Sensuousness has remained tangential to the thinking of most social scientists despite its centrality in the human experience. This separation has been extended by an incomplete, if not flawed, comprehension of its assumptions and practices. Many thinkers have linked sensuousness to phenomenology and its putative ahistorical subjectivity. This chapter identifies the key components of sensuous perception that might shed light on the turbulent relations among perception, power, and lived experience. Perhaps one of the most essential aspects of a sensuous ethnography for an approach to the study of perception, power, and lived experience is its emphasis on embodiment.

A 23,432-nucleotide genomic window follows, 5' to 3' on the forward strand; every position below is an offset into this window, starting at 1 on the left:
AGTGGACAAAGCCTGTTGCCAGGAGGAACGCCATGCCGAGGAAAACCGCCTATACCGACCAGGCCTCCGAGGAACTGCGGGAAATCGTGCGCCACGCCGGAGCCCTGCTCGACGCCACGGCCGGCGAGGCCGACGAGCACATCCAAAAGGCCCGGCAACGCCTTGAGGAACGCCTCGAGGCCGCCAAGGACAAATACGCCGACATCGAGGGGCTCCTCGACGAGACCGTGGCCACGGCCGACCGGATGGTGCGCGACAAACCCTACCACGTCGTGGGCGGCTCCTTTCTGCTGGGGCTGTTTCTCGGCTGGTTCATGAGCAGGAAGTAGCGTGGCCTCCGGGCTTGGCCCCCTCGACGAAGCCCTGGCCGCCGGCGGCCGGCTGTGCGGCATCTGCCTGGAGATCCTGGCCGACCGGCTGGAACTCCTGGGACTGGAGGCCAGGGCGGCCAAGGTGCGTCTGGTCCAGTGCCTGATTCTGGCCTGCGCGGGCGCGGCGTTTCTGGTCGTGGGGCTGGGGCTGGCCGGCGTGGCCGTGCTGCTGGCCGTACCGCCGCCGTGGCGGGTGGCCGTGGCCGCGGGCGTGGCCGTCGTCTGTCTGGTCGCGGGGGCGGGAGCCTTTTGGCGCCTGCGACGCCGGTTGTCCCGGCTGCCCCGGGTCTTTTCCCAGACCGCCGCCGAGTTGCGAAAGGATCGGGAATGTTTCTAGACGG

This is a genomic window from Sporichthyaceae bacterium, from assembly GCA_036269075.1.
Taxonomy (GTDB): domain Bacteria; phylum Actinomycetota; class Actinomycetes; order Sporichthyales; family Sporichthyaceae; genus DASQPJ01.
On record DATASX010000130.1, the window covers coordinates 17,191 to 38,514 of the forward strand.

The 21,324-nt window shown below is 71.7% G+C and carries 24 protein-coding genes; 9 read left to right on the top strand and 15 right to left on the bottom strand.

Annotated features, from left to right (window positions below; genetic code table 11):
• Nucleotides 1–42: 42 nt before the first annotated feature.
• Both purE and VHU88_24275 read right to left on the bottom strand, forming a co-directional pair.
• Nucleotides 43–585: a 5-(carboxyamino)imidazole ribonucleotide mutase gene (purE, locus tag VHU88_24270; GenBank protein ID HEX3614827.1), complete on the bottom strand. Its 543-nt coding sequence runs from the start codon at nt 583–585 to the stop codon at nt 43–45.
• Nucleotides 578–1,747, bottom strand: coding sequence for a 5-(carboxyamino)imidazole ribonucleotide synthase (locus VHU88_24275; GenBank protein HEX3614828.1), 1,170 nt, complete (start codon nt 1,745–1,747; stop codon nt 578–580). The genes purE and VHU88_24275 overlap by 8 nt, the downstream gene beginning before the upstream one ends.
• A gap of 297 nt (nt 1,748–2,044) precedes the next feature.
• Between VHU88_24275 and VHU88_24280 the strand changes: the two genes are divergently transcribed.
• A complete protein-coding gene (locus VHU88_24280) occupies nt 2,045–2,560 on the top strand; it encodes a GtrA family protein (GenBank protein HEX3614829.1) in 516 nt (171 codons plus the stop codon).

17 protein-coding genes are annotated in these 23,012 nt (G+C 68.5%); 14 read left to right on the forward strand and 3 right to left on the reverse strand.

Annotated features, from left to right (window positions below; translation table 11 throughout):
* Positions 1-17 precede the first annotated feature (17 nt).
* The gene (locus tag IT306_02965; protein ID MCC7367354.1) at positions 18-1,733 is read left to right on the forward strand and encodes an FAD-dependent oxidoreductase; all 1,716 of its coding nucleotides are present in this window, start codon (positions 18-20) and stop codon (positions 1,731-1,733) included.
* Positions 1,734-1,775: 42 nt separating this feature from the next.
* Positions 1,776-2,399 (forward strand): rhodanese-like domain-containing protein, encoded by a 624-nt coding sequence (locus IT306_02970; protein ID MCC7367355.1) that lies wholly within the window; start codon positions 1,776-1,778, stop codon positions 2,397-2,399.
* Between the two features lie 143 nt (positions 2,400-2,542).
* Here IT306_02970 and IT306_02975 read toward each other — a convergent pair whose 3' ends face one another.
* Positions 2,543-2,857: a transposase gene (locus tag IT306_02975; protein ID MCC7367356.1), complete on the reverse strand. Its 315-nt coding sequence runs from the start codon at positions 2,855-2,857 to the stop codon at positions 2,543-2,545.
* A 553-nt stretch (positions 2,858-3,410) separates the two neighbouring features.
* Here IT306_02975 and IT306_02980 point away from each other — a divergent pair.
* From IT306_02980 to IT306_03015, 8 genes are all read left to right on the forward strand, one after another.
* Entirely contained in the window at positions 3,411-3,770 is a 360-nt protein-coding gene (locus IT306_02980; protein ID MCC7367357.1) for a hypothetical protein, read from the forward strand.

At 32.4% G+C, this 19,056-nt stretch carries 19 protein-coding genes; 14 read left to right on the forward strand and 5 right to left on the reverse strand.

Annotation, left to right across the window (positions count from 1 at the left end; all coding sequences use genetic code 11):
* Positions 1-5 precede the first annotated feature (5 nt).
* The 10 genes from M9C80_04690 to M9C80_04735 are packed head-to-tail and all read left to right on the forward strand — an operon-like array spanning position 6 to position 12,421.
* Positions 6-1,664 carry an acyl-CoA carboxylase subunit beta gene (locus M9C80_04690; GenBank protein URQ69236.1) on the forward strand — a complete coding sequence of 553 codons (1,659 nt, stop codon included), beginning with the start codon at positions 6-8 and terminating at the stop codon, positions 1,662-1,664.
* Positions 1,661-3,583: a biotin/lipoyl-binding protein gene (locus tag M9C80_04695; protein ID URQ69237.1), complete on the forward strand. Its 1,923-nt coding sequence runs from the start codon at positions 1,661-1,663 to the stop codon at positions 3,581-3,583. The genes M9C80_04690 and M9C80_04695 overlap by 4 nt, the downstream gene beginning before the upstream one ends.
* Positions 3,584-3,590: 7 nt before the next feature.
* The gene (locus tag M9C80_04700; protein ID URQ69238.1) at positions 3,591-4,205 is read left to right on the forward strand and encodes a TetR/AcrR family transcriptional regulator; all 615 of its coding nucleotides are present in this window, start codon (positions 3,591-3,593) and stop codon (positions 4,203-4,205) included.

Keywords: human experience, perception, power, lived experience, sensuous ethnography, embodiment